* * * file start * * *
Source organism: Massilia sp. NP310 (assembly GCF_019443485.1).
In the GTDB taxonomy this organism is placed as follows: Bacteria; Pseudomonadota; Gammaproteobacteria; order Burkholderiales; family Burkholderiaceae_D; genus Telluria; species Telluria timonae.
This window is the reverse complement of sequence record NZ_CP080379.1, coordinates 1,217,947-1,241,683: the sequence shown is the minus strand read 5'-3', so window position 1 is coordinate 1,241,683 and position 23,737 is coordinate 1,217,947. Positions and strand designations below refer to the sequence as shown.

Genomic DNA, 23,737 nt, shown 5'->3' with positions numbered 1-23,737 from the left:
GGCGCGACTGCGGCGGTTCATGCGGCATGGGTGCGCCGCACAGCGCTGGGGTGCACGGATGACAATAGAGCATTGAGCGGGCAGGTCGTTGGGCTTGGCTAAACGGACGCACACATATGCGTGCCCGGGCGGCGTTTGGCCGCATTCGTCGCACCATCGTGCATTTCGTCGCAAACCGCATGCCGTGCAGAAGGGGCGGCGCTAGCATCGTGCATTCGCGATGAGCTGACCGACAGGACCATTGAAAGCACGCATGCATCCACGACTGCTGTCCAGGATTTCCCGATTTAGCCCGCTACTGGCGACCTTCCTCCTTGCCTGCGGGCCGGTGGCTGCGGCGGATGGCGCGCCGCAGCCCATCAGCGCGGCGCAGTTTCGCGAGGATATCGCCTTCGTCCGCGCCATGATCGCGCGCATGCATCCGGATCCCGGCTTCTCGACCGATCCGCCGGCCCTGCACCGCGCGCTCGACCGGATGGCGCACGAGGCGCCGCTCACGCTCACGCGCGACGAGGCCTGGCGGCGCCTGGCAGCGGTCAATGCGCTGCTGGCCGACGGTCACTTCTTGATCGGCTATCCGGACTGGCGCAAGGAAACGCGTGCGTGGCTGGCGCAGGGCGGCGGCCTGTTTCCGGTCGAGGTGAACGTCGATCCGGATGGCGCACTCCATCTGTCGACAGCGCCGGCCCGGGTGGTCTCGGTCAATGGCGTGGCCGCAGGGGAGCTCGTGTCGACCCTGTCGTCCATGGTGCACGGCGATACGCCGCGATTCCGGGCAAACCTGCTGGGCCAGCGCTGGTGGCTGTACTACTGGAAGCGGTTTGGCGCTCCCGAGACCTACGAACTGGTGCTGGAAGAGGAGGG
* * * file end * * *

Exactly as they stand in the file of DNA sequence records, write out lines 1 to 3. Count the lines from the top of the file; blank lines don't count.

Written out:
Source organism: Massilia sp. NP310 (assembly GCF_019443485.1).
In the GTDB taxonomy this organism is placed as follows: Bacteria; Pseudomonadota; Gammaproteobacteria; order Burkholderiales; family Burkholderiaceae_D; genus Telluria; species Telluria timonae.
This window is the reverse complement of sequence record NZ_CP080379.1, coordinates 1,217,947-1,241,683: the sequence shown is the minus strand read 5'-3', so window position 1 is coordinate 1,241,683 and position 23,737 is coordinate 1,217,947. Positions and strand designations below refer to the sequence as shown.